On Thursday night Kickstarter had the honor of hosting the world premiere of the film Girl Walk // All Day. The premiere wasn’t held in a seated theater for a polite audience. It was held in front of 1,200 dancing and cheering people at a music venue, the Brooklyn Masonic Temple. Many in the audience were backers of the project.
Kickstarter has been intertwined with Girl Walk from its beginning. We watched that Staten Island Ferry video dozens of times, and both myself and Cassie (another Kickstarter-er) appear as dancers in the film (“dancer” in quotes for me). This is not unusual for us. We get emotionally invested in projects everyday — we look at them all — and our team is constantly backing projects. Many on our staff backed Girl Walk.
The crazy thing about Thursday was seeing that same enthusiasm from people that aren’t us. Girl Walk is an incredible film and a future cult classic. But is that enough to get 1,200 people to wait in an around-the-block line to see a movie with no marketing on a cold December night? And off the G train no less? Before the screening I ran into Sasha Frere-Jones from The New Yorker and he was curious about the crowd. “Why are all these people here?” he asked. “Because it’s the internet,” I think I said.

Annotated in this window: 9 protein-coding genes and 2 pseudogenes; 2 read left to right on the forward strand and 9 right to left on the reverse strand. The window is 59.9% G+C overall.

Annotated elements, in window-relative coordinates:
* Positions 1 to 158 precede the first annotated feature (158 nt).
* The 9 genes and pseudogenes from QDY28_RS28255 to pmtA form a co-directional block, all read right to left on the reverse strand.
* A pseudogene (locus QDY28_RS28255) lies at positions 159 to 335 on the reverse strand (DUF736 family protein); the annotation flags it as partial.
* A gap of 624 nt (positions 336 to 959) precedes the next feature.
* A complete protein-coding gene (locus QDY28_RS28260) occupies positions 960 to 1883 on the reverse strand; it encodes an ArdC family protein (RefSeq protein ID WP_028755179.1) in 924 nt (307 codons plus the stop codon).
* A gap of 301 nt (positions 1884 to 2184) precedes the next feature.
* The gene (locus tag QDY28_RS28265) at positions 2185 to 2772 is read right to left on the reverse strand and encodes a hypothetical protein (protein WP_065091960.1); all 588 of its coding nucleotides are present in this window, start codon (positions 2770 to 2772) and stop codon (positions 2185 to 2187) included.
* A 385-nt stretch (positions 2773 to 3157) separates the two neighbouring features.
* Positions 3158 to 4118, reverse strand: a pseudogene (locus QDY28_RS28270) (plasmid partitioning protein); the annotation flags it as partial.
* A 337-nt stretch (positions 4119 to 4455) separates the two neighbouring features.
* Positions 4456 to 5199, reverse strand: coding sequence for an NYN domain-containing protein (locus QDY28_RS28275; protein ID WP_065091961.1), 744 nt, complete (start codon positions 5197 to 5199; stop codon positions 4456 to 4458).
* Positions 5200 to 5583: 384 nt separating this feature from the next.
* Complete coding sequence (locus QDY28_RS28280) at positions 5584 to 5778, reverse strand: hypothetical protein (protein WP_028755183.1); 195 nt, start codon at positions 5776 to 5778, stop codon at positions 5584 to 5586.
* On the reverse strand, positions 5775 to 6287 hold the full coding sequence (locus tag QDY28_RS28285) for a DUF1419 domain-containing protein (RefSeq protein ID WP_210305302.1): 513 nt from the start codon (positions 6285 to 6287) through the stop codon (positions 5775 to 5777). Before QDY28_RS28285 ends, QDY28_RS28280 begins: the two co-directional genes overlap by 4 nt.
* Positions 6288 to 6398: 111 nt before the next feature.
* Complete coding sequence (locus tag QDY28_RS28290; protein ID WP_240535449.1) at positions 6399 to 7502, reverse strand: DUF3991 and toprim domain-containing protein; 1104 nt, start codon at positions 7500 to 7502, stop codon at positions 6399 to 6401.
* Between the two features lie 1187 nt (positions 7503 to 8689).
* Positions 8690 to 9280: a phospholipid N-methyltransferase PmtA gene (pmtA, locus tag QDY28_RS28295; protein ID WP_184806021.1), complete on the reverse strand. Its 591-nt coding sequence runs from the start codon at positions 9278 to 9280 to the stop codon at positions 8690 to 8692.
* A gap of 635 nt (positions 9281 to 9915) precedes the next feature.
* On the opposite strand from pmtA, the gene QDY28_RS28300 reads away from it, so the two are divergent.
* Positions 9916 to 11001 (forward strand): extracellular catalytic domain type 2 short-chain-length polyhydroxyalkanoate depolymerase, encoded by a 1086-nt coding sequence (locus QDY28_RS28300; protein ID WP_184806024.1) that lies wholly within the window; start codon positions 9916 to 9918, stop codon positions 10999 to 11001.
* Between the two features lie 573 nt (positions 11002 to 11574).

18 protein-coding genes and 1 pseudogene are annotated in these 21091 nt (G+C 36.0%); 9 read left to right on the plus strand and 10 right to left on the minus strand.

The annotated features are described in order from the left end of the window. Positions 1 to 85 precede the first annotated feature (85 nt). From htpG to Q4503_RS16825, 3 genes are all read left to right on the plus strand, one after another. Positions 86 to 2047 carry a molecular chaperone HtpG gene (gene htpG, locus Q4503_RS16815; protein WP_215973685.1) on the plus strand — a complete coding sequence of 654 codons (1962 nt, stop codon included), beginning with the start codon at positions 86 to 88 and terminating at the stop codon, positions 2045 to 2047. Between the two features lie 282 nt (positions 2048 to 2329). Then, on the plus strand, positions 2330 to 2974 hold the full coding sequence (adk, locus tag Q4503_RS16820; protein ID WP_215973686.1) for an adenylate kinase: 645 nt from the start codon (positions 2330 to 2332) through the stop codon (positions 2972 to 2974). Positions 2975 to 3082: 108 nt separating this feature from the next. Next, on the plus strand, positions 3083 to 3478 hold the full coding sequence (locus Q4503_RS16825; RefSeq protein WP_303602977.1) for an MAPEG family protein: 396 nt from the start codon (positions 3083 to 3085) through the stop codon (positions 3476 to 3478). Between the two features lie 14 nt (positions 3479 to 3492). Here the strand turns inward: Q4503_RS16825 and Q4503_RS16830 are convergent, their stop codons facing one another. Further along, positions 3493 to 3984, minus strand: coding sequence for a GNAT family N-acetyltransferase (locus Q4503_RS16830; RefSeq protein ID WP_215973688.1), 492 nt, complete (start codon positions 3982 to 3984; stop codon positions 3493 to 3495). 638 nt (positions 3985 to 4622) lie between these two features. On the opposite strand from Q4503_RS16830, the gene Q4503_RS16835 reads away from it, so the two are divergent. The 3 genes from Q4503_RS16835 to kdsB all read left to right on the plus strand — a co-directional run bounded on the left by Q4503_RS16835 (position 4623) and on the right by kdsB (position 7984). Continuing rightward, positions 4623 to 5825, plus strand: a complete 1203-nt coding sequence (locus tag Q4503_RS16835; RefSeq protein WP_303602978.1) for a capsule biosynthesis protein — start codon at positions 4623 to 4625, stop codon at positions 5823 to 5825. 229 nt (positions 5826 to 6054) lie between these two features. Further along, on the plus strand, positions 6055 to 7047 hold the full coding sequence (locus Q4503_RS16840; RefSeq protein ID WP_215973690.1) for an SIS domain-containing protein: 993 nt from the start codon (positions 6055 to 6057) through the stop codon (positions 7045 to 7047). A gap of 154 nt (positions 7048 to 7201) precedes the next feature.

But I don’t think that’s entirely true. I think 1,200 people lined up to see Girl Walk for the same reasons we back projects on Kickstarter: because it was ours. What made Thursday unique wasn’t just that it was a movie premiere where people danced. Because of how it was made, because of its soundtrack, because it’s a film about not settling for the world as it is, Girl Walk was our movie.
Shared experiences like those are hard to come by. But everyday, in ways big and small, Kickstarter helps them happen. There aren’t always 1,200 people and throngs of photographers there to see them. There isn’t always a line around the block. But there’s always that huge buzz: “WE DID IT!”